Trojans Come Up Flaccid In Efforts To Penetrate Beavers

Once is an anomaly. Twice is a concern. Three times is a trend. Three consecutive seasons, three inexcusable losses for Southern Cal — two out of three on the road in Corvallis.

Before I go through the route of what’s wrong with Pete Carroll’s program right now, first, let’s note that it was a clear flexing of complete control by Oregon State. It was a Thursday night game on their home turf, and they came up psyched and pumped, dominating the line play on both sides, leaving holes one could fit a Ford pick-up through for Jacquizz Rodgers, who scored twice and rushed for 186 yards on the night, and his brother James, who caught two scores of his own from QB Lyle Moevao, whom I last saw getting destroyed by Penn State in Happy Valley a couple weeks ago.

USC gave games away the last two years. This time, they just got dominated, as the players seemed to play down to a team with clearly inferior talent, but ready to play its guts out against the behemoth with a target on its back.  The game wasn’t as close as the 27-21 final score would indicate; although Mark Sanchez led a vaiiant attempt at a comeback, the 21-0 halftime score was truly indicative of the overall feel.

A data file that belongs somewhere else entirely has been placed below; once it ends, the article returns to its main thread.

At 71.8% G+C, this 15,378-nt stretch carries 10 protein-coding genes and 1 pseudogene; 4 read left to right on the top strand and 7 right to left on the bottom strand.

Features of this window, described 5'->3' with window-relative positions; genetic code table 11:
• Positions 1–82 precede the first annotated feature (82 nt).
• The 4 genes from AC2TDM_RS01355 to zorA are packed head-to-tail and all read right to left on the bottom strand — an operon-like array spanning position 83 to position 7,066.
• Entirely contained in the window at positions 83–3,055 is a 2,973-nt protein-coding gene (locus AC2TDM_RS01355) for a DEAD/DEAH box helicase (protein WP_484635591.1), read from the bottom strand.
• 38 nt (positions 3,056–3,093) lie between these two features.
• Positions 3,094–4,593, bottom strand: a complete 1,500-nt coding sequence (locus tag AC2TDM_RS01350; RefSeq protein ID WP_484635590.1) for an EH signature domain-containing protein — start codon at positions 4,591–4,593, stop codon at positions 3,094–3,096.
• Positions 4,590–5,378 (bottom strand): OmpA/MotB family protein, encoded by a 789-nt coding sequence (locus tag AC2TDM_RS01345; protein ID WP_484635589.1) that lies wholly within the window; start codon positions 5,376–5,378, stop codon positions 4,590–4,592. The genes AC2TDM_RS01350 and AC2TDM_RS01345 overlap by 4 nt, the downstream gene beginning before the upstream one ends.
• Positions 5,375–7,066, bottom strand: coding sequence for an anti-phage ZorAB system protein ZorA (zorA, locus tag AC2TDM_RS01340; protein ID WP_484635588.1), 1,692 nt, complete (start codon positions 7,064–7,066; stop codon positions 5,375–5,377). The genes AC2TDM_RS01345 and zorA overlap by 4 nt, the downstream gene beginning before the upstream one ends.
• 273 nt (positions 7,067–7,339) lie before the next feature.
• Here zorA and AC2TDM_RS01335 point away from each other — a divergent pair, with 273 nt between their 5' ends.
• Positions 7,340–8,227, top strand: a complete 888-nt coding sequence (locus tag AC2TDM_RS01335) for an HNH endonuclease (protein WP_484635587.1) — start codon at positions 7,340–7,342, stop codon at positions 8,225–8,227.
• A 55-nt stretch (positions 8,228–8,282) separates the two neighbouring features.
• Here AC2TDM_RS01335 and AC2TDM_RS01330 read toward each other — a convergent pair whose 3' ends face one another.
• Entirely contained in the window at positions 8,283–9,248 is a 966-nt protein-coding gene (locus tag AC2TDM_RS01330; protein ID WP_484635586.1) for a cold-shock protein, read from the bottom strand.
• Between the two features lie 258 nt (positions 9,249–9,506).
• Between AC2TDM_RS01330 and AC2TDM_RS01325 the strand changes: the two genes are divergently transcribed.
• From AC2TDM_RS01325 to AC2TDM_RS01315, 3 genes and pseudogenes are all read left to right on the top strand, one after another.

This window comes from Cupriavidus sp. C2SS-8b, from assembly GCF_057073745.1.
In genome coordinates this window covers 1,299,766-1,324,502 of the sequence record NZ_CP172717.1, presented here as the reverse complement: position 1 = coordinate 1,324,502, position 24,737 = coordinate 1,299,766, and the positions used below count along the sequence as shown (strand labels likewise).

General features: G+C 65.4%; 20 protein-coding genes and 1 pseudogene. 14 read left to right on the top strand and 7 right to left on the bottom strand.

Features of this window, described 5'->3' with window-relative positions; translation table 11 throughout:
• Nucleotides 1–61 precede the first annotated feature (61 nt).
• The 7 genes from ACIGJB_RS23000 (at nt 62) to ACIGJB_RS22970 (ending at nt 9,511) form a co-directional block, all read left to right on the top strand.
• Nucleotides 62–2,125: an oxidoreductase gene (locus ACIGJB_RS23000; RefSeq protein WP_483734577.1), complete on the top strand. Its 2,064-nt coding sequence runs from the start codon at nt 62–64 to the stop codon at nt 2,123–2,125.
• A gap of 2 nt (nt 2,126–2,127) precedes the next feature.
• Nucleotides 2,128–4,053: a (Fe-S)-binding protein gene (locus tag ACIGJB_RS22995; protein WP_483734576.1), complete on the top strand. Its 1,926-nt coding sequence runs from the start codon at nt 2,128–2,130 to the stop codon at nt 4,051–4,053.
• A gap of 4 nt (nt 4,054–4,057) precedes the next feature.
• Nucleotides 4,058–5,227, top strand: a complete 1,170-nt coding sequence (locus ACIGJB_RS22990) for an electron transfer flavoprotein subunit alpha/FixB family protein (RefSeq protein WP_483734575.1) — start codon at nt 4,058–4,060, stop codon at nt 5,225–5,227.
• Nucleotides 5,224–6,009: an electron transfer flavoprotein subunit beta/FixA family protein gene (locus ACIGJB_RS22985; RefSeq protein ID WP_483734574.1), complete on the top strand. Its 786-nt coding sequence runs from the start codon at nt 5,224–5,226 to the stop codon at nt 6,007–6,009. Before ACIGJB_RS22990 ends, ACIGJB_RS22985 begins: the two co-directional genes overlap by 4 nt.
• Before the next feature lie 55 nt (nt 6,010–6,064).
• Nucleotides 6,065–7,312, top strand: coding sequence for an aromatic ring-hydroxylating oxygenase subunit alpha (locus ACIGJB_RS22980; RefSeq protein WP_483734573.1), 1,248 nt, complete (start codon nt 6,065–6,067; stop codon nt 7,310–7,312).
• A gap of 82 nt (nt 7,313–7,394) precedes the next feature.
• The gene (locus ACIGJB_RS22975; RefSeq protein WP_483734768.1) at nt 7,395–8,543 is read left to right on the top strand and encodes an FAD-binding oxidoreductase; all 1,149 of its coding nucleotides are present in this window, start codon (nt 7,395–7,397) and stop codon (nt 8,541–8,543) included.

If anything, Southern Cal seems to have fallen prey to its own defensive plan, which I was joshing about over AIM yesterday — in a post on his blog, UConn D-lineman Rob Lunn described the Trojan D as “thiscat-thatcat defense.” I’ll cite his analysis:

Let me break down this complicated schematic for you—you take the 11 best defensive-minded athletes in the country, put them in white and crimson, and tell them to go cover “This Cat over here and That Cat over there.” Real defense is when you take a bunch of mediocre athletes, instill a sense of unquestionable pride and sacrifice, and turn them loose on opposing teams.

There is a smattering of “the whole being greater than the sum of its parts” pride there, but it seems accurate, as the defense did not play like a unit against the Beavers; it seemed like a separate effort of great individual talent, each man trying to make a play, but not necessarily always playing together.  The well-oiled machine that the program has been under Carroll always had drips and drabs of that, but now, it has sprung a leak.

In any case, I feel somewhat smarter for dropping USC to #2 and then #3 in my personal rankings, even though I wasn’t sure they would lose because of just how awful the Pac-10 had turned out to be in the first couple of weeks, but not much. I thought they had the easiest pass to a title game pass, and on paper, they certainly did, but now we have to look at whether Carroll is smart enough and savvy enough as a college coach to adjust his methods and figure out where the kinks are, because no number of five-star recruits can paper over a program that can’t get it done when everything is skewed so heavily in its favor.


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